Referring to FIG. 4A, the runner may be about as long as the carrier 40, or longer 44 (as shown in dashed lines) to accommodate the wheel size of the conveyor. As shown in FIG. 4B the runner may be shorter than the carrier as shown at 42. This flexibility of runner length is cost effective by eliminating the need to build conveyors with different longitudinal wheel spacing or the need to drive many wheels. If small carriers are used on larger wheels where the carrier cannot be driven, the use of the runners allows that carrier and virtually any carrier to be accommodated on the same conveyor wheels. Flexibility is gained by detaching the runners and replacing the runners with different length runners which allows use on a wide range of conveyor drive wheels.
In another aspect, as shown in FIG. 4B, the runner 16 may be canted to a position 46 at an angle 48 from horizontal. In this arrangement, the work-pieces in the carrier can be made by gravity to rest in a position to minimize any bouncing or rubbing.
FIG. 6 shows a carrier 50 that is so large that it cannot be arranged to rest on and be driven by wheels spaced horizontally apart, such as wheels 24, as shown in FIG. 3. In this case runners 52 are attached to the lower inclined sides of the carrier 50. The runners 50 have riding or support surfaces 54 that are spaced apart a distance D2. They are arranged to rest on and be driven by conveyor drive wheels 56 (of FIG. 7). FIG. 7 shows carrier 50 in front of carrier 14. Carrier 14 runners 16 have surfaces 58 which are spaced a distance D2 to match the spacing of the drive wheels 56, and are also spaced to match the spacing of surfaces 54 of the larger carrier 50. The surfaces 18 of carriers 14, are unused in this instance.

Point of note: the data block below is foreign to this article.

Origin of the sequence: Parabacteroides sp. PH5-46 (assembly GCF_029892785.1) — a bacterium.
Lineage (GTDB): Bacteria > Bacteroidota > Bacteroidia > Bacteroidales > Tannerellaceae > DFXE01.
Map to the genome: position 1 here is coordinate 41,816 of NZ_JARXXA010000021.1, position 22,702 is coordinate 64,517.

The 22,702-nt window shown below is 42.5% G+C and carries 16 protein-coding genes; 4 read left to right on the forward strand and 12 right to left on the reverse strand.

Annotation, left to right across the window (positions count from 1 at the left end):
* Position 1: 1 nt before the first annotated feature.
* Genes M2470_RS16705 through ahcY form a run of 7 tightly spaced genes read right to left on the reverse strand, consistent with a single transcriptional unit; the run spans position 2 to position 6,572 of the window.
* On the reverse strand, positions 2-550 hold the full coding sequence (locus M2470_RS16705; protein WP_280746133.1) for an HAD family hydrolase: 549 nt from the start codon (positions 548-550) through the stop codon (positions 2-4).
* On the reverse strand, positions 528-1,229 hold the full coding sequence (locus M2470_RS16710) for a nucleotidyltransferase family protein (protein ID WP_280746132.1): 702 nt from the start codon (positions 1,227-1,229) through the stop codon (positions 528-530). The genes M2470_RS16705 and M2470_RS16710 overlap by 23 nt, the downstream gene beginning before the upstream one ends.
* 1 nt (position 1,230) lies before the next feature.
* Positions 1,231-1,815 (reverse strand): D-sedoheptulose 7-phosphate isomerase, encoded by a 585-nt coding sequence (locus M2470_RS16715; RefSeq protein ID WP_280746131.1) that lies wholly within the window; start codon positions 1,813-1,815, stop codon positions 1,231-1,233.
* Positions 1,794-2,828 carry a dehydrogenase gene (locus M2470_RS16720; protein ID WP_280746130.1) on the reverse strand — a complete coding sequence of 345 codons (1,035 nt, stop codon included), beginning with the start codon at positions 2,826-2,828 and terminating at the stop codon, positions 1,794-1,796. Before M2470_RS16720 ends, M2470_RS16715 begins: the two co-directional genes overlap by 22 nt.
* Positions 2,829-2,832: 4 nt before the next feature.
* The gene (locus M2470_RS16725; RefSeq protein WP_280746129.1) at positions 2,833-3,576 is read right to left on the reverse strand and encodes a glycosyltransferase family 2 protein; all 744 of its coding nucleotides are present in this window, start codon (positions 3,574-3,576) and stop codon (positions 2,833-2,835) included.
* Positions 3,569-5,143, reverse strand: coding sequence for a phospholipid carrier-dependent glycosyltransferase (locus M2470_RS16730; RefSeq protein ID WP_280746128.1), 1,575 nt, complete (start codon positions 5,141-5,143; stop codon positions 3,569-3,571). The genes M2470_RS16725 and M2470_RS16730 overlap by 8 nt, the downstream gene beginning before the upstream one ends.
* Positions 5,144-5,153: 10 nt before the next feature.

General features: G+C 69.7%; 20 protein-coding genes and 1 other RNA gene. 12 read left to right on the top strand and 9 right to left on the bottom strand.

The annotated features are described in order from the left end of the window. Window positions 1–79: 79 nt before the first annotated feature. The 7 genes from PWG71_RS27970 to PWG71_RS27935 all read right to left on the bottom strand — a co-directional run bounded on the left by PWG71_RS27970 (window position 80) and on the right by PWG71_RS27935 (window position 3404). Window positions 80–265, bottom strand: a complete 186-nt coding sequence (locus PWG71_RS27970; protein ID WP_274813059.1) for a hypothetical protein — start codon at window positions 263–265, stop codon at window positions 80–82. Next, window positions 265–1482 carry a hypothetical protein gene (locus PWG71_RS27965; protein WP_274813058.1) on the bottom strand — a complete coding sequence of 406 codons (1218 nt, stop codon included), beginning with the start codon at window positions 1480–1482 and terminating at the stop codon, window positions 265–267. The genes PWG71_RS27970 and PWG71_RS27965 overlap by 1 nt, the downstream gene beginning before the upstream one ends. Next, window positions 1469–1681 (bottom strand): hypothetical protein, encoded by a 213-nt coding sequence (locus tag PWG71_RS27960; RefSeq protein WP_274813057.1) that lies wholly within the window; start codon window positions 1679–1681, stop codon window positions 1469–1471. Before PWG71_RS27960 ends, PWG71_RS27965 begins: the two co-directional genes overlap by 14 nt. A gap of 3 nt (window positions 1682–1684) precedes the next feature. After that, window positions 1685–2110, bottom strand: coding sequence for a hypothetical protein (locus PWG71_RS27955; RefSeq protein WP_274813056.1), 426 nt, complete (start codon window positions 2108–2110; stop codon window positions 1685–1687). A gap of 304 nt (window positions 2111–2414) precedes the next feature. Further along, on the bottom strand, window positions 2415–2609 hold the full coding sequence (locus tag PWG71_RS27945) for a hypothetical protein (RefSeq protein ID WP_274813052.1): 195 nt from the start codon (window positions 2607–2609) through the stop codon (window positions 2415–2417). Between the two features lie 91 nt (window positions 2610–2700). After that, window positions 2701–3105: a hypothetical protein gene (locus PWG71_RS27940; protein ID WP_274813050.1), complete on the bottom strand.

In order to accomplish conveying of the carriers 4 and 14 the wheels 24 are spaced at a given width. This allows a wide range of carrier sizes with detachable runners to be conveyed. However, when even much larger (or much smaller) carriers are to be conveyed the horizontal spacing of the conveyor drive wheels, as for 56, must be changed, in the example shown, widened. With the widened distance between wheels another wide range of carrier widths can be accommodated by use of the runners as described herein.
It will now be apparent to those skilled in the art that other embodiments, improvements, details and uses can be made consistent with the letter and spirit of the foregoing disclosure and within the scope of this patent, which is limited only by the following claims, construed in accordance with the patent law, including the doctrine of equivalents.
|Cited Patent||Filing date||Publication date||Applicant||Title|